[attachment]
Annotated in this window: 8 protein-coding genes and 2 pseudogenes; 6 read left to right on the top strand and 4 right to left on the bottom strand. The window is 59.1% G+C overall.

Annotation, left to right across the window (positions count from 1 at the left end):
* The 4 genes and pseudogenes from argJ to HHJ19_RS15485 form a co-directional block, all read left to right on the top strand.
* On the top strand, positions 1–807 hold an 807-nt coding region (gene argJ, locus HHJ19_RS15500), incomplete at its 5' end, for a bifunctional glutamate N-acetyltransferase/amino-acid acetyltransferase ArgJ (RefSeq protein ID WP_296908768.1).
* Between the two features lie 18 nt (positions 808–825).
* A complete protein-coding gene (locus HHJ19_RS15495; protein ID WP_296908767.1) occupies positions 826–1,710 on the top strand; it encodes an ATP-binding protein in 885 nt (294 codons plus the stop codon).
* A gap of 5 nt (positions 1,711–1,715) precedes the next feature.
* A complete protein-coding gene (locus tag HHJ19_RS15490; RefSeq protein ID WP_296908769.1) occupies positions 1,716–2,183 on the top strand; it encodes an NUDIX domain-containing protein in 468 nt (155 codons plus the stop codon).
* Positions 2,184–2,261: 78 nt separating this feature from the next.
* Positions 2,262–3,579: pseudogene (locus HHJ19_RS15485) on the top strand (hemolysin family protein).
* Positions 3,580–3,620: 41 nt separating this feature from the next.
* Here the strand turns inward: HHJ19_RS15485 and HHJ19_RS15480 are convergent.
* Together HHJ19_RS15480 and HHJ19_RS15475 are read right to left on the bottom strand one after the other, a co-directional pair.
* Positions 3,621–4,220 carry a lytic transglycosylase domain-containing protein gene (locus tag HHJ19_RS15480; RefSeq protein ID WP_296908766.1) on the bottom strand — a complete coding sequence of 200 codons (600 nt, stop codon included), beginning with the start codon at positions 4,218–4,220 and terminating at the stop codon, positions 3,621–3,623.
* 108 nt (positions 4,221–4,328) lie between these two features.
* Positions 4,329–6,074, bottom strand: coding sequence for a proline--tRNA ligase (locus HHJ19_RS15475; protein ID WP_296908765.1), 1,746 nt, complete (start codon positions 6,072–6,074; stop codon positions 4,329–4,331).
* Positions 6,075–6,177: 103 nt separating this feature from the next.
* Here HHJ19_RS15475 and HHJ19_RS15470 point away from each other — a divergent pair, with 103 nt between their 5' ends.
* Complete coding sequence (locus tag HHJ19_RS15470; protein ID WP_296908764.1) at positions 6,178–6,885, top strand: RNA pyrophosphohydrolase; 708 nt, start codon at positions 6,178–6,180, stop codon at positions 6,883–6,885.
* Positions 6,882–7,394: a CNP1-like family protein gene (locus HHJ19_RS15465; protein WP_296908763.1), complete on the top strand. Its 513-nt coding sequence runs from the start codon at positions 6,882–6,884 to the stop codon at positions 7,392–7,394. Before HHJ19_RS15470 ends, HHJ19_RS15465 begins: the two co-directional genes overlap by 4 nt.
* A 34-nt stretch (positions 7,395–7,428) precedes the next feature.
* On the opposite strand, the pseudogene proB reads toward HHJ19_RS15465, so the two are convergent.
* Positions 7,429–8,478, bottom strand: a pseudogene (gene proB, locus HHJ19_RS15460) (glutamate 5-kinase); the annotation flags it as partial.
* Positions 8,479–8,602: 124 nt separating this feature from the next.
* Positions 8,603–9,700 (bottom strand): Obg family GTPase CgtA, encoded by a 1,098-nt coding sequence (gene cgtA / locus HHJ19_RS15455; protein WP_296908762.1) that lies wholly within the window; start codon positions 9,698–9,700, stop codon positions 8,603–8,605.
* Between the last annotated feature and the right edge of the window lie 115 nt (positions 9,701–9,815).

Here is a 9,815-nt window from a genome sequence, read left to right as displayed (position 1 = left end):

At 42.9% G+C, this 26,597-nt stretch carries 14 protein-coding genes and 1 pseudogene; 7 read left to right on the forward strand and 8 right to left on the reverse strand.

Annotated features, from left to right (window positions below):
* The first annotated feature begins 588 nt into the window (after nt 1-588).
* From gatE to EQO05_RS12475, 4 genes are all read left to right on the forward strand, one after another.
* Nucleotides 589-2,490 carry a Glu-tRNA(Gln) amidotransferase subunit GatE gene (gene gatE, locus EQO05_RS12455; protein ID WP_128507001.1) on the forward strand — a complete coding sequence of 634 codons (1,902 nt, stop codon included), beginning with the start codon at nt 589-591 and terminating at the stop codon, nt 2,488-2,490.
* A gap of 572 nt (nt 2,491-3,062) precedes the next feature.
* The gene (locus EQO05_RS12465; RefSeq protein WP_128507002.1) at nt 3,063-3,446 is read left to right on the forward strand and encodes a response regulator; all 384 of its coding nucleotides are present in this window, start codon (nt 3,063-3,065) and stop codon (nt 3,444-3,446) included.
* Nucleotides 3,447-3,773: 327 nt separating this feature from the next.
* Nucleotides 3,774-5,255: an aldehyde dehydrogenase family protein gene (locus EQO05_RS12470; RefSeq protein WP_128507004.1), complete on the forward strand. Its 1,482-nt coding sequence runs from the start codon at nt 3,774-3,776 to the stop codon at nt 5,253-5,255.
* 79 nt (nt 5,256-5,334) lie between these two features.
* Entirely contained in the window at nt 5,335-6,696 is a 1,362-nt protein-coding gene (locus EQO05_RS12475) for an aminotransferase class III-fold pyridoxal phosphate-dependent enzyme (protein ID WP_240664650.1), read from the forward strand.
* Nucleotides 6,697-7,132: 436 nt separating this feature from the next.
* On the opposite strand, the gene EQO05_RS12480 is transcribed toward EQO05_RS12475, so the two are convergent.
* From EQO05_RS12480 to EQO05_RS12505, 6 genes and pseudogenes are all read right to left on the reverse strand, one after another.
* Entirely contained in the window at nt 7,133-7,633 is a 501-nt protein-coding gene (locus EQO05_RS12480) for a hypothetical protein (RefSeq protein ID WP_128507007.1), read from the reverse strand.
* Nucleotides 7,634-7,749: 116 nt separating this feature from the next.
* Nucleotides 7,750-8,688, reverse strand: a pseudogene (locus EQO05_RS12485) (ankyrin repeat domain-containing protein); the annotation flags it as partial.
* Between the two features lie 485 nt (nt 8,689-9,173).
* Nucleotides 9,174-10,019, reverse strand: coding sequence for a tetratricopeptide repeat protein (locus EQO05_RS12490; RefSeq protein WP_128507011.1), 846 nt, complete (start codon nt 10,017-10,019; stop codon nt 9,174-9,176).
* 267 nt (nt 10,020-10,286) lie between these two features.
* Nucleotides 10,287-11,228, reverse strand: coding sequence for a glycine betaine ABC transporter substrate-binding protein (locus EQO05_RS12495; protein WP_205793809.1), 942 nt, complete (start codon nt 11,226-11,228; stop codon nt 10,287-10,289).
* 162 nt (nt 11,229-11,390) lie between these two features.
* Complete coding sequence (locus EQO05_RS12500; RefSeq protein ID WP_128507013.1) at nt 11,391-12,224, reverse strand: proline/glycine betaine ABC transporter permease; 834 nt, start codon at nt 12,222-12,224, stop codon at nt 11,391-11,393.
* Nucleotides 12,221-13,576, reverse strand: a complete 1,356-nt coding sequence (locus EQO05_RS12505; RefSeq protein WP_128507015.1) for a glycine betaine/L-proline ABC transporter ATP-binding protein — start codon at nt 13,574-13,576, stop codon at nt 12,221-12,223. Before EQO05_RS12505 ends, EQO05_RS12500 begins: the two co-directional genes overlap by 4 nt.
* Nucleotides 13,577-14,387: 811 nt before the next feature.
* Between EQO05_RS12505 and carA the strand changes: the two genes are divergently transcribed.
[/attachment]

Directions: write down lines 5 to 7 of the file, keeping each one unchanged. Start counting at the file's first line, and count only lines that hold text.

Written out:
* Between the two features lie 18 nt (positions 808–825).
* A complete protein-coding gene (locus HHJ19_RS15495; protein ID WP_296908767.1) occupies positions 826–1,710 on the top strand; it encodes an ATP-binding protein in 885 nt (294 codons plus the stop codon).
* A gap of 5 nt (positions 1,711–1,715) precedes the next feature.